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Tara was born out of the tears of Avalokitesvara. A lake formed as he wept upon seeing the suffering of others. From this sprang a lotus which unfolded to reveal Tara. She is worshipped as Avalokitesvara’s consort.
Tara embodies the sacred feminine in Buddhism. Her presence in Buddhism can be traced back to the 6th century CE, prior to which there were no female bodhisattvas.
Why two Taras ? Tibet’s first Buddhist King, Srong-brtsan-sgam-po had two wives, from Imperial China and Nepal. These virtuous queens are thought to have inspired the notion of two incarnations.
Green Tara is a youthful and sprightly figure; in Buddhism, her color represents energy and vigor. She sits in contemplative grace, with one limb ready to spring into action. She is quick to her followers’ rescue in times of difficulty, the one who will allay their fears and worries.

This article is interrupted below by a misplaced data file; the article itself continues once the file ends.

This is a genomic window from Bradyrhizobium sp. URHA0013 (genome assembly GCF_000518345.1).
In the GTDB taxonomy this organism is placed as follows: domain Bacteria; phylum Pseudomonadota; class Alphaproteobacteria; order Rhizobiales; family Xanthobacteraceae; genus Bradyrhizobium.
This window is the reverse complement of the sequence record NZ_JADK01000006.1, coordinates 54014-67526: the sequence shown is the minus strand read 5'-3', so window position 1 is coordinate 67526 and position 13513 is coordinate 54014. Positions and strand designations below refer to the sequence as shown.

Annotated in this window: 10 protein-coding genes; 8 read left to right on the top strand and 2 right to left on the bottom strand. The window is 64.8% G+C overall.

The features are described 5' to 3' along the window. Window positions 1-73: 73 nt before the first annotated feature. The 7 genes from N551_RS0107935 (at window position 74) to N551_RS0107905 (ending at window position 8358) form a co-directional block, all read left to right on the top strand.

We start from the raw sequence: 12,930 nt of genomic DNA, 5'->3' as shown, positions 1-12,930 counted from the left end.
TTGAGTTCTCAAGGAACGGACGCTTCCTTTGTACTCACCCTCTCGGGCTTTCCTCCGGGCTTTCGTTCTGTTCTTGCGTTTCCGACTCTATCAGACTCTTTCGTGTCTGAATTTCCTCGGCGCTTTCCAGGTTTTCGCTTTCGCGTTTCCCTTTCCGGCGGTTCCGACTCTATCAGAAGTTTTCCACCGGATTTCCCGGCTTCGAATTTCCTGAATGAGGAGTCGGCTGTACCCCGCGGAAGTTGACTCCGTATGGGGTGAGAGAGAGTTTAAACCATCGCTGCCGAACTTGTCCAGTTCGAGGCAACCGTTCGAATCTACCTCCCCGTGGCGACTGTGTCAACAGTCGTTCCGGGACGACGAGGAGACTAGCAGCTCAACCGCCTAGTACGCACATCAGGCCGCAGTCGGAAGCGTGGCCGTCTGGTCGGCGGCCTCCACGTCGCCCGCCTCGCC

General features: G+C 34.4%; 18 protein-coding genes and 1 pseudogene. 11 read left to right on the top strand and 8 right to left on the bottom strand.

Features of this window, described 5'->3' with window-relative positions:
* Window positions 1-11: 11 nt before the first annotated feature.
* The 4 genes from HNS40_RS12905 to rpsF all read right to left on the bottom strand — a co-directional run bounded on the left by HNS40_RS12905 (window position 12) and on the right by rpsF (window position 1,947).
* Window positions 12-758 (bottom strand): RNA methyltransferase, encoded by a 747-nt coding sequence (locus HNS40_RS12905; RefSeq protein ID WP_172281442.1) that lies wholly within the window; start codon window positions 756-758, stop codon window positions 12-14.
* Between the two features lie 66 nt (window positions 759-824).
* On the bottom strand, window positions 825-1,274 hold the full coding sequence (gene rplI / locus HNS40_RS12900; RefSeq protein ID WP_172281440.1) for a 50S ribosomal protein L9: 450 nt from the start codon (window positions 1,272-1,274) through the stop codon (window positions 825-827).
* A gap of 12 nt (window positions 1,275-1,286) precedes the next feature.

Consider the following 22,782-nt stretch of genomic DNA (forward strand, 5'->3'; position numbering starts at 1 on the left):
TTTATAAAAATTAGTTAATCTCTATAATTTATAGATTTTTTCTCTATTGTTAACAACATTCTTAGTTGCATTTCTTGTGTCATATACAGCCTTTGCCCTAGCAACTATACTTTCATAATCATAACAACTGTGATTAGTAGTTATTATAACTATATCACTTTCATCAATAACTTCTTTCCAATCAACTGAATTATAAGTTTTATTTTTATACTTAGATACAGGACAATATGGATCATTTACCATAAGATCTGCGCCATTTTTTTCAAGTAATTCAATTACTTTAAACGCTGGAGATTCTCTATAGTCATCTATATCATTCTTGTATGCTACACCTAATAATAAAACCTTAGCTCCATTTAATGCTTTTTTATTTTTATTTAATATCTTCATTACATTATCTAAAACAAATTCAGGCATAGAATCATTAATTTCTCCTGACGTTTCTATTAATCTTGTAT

White Tara sits on a fully blooming lotus, symbolic of day. Her color stands for truth, integrity and wisdom. She is maternal compassion incarnate. Buddhist iconography sometimes portrays her with seven eyes, evocative of her encompassing vision of universal suffering. She removes obstacles in the path of her followers, especially ones which hinder spiritual practice.
Seated in the lotus position, White Tara exudes grace and serenity. In her left hand is a three-bloomed lotus plant. They represent the past, present Buddhas, Kashyapa and Sakyamuni and the yet to be born Buddha, Maitreya.